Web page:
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Media, ethics, and journalism. What works. What doesn't.


Jeffrey Dvorkin

Sunday, February 24, 2008

Online Journalism: Like "Drinking from a Firehose?"

An old friend and colleague, Al Stavitsky spent a few days here in Washington, DC to work with me on a project. Al is the Associate Dean of Journalism at the University of Oregon in Eugene. He and I have worked together over the years and we have co-authored the Ethics Guide for Public Radio as commissioned by the Corporation for Public Broadcasting back in 2005. Al is also one of the foremost writers and thinkers about the issue of media convergence and in that role, I invited him to speak to my class last Thursday night at Georgetown University.

Al is a natural teacher and I knew the students would find his presentation engaging and amusing (Al used to do stand up comedy in Eugene. Timing is everything in both show business and teaching).

In his discussion about covergence and how journalism is being reinvented for the Internet, Al mentioned as an example of how life for journalists and journalism is changing, the job descriptions of positions available at NPR.
While there were the more traditional jobs available such as program producer, Berlin Correspondent and Business Reporter, there were some others which would have sounded bizarre even a few years ago.

For example, there is a position called "Senior Interactive Designer, User Experience Delivery." Another is entitled "Associate Producer, Social Media - Editorial." Both positions require extensive computer literacy with the aim at creating new forms of journalism, new communities of journalistic consumers and then assessing how effectively these new journalism forms serve the NPR users.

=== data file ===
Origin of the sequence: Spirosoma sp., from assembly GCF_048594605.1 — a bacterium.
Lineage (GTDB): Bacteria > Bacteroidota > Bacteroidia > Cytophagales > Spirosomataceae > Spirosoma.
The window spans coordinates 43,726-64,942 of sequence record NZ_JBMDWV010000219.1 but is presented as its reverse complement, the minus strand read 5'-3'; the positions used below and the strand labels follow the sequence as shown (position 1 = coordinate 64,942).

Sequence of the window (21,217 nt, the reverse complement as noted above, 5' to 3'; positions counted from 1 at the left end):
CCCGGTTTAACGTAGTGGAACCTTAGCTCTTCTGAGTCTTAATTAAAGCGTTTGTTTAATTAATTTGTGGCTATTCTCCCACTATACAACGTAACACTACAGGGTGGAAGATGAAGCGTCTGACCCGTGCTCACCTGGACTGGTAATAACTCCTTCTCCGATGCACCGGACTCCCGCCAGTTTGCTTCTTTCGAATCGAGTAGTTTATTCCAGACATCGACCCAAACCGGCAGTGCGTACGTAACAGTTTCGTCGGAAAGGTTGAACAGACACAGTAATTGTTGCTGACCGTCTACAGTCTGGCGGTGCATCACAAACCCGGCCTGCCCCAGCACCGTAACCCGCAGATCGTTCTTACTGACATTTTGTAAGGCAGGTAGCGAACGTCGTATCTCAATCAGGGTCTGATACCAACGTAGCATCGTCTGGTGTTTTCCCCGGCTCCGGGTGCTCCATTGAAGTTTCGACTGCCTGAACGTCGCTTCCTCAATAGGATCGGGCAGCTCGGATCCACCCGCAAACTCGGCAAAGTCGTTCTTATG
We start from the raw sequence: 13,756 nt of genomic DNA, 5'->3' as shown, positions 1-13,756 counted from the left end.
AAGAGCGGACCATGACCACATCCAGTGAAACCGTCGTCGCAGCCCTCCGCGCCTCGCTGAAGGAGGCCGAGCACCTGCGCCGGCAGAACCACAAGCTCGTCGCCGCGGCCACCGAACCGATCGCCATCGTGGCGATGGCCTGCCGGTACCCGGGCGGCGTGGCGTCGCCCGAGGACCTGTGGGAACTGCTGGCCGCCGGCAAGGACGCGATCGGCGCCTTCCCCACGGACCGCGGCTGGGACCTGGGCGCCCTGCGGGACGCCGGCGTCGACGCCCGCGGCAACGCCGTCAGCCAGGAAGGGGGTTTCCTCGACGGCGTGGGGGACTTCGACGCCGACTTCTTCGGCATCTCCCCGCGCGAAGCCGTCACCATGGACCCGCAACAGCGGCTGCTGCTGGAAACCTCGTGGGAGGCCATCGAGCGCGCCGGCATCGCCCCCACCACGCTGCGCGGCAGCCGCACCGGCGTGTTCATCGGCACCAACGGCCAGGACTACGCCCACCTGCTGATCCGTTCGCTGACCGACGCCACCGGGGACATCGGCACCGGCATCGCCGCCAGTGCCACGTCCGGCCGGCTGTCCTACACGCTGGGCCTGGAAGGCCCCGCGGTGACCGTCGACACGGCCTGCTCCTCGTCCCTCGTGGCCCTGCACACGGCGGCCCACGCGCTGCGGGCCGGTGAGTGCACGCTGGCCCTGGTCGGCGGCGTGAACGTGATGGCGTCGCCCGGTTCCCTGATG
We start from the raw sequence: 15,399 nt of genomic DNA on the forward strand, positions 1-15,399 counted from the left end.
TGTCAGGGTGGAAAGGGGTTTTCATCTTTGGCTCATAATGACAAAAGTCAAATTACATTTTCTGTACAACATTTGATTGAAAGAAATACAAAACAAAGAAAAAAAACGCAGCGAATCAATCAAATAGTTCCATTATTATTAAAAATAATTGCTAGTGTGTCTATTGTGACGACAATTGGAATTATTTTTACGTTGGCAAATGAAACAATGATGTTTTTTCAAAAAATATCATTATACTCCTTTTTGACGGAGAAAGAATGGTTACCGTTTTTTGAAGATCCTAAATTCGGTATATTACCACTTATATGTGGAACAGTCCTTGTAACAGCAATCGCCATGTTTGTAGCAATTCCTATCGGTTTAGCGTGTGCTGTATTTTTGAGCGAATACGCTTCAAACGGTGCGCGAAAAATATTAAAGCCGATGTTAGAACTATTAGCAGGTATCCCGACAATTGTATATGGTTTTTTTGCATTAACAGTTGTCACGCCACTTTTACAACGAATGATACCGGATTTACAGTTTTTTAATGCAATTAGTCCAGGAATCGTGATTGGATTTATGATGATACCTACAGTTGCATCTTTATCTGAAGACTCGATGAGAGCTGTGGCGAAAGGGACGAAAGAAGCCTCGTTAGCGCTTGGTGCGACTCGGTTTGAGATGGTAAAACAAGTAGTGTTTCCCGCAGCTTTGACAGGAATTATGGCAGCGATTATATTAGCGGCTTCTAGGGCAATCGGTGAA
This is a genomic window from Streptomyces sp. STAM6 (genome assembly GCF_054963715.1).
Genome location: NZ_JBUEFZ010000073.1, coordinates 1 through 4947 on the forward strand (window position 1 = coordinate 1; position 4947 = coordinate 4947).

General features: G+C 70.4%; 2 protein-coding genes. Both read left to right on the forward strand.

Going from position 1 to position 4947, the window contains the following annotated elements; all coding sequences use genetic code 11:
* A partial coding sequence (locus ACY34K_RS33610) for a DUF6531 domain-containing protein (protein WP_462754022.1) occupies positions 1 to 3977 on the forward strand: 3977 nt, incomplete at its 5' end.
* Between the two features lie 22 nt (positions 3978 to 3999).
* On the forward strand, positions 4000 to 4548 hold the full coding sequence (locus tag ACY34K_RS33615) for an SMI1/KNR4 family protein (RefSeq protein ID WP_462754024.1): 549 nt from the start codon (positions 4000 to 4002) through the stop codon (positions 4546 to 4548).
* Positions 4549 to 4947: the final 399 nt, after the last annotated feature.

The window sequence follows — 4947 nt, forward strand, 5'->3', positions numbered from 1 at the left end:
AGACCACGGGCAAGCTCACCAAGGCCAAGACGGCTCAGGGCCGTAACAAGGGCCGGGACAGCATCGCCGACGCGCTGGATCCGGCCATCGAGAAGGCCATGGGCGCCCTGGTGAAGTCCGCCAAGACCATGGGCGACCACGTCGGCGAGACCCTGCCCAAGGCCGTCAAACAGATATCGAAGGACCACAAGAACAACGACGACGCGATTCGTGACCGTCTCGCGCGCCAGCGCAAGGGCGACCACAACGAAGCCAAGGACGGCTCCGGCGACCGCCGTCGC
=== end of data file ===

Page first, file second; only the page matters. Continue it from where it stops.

I understand from colleagues inside NPR that a ukase has been sent from senior management to avoid using the term "radio" when describing what NPR does. Naturally, this fatwa provoked considerable discussion among the older staff. But it does have a certain logic. NPR sees itself as no longer "just" a radio service. The phrase these days is "platform agnostic," meaning it will provide information in a variety of forms - online, text, webcasting, webstreaming, video, stills and oh yes, audio - aka radio. Al also suggested that "The Platform Agnostics" would be a good name for a band...

NPR, like other mass media organizations, understands that one of the things that Al spoke about at Georgetown, was something called "demassification." That's academese for there's no more mass media, or media that serves large collective audiences that share similar experiences at the same time. He also pointed out that audience fragmentation is something that is going on faster than you can say "declining readership" and the efforts by NPR to try to find a way to deal with that are nothing short of impressive.

At the same time, it occurred to me that the way in which information is transmitted can runs the risk of trivializing even the most essential and important ideas.

This notion is not new, and many others have lamented the way in which on line journalism is changing the content through the delivery. I have described the stream of information that is available to the public as like trying to take a drink from a firehose. You end up getting wet, but your thirst remains.

The problem of providing solid, reliable and contextual information remains: will online journalism be able to give listeners, readers and viewers that kind of connections to the rest of the world that old media - with all its limitations - at least aspired to do? Will new media be able to stop the fragmentation of audiences or will online journalism, with its hyperlinks and its lack of narrative reporting simply exacerbate the process?

As Al and I mused on this over a beer after class, neither us could say whether we felt journalism and citizenship - to say nothing of "user experience deliverables" - would be better served by new media. We toasted NPR and wished them well. But we still have no idea what this "brave new world" might look like. And neither, we suspect, do any of media organizations now trying to figure out what the information landscape might look like even six months from now.

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